d dθ col β col ϑ = I II A0T A0T II I 1 A1T I I A 2T A2T I I A 1T col β col ϑ .

Employing again the Schur lemma and some properties of the Kronecker product we find the characteristic polynomial of the above system,

det (λI A1T ) (λI + A 1T ) + (A 2T + λA 0T ) (A 2T λA 0T ) (3.29)


eλθ L M (3.30)

is an eigensolution of (3.28) where λ is a root of (3.29), and matrices L, M L(n2) satisfy the system

λL + λMA0 =A1T L + MA 2 λA0T L + λM = A 2T L MA 1 (3.31)

By multiplying the equations of (3.31) by (1), transposing and reordering them, one can see that if (3.30) is an eigensolution then eλθ MT LT is an eigensolution too.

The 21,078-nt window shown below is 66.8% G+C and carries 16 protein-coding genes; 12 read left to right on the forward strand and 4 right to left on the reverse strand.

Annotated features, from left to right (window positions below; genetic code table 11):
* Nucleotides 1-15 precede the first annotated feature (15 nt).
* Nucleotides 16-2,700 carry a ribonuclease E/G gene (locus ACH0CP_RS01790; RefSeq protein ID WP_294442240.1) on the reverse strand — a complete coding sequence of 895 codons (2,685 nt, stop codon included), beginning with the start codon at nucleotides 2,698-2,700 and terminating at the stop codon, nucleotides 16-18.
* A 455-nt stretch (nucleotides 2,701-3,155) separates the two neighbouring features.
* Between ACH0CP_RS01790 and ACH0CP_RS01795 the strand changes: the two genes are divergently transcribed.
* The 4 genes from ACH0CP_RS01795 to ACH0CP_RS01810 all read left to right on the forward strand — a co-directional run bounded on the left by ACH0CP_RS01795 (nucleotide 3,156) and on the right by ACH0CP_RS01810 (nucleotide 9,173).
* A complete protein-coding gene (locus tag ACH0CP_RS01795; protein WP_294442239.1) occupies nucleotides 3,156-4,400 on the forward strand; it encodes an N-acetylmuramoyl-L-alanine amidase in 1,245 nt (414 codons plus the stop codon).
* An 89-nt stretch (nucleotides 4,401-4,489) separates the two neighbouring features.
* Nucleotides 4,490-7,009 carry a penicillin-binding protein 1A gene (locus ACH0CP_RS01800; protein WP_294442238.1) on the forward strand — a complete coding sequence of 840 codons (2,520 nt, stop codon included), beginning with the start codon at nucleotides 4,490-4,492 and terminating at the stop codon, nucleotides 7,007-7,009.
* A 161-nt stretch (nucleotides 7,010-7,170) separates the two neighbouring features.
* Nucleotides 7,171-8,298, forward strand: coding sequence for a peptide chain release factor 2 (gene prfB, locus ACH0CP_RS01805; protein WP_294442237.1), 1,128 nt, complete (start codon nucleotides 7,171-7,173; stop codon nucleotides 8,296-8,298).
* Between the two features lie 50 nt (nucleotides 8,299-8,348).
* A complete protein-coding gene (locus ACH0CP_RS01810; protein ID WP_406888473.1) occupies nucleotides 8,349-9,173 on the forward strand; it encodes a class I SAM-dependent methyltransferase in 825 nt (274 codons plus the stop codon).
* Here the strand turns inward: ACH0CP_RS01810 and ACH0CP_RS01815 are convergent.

Assume from now that all eigenvalues of (3.28) have linear elementary divisors. Then the corresponding eigenvectors form a basis in n2 and the general solution of (3.28) is

β(θ) ϑ(θ) = i=1n2 κieλiθ Li Mi + μieλiθ MiT LiT .

It is easy to see that this solution satisfies the functional equation (3.27) if and only if μi = κieλir and finally

β(θ) = i=1n2 κi eλiθL i + eλi(r+θ)M iT (3.32)

is a general solution of the first equation of (3.25). Putting (3.32) into the second and third equation of (3.25) yields

γ + A1T α + αA 1 + i=1n2 κi Li + LiT + eλir(M i + MiT ) = P γA0 + α(A1A0 + A2) + i=1n2 κi eλir(M iT A 0 Li) + (LiA0 MiT ) = Q .

A next application of the Kronecker product of matrices enables us to represent the last equations as

A1T I + I A 1T col [L i + LiT + eλir(M i + MiT )] I (A1A0 + A2)T col [eλir(L i MiT A 0) + MiT L iA0] 2n2  vectors(i=1,2,,n2) col α κ1 κ2 κn2 = = col γ col P col Q + col (γA0) (3.33)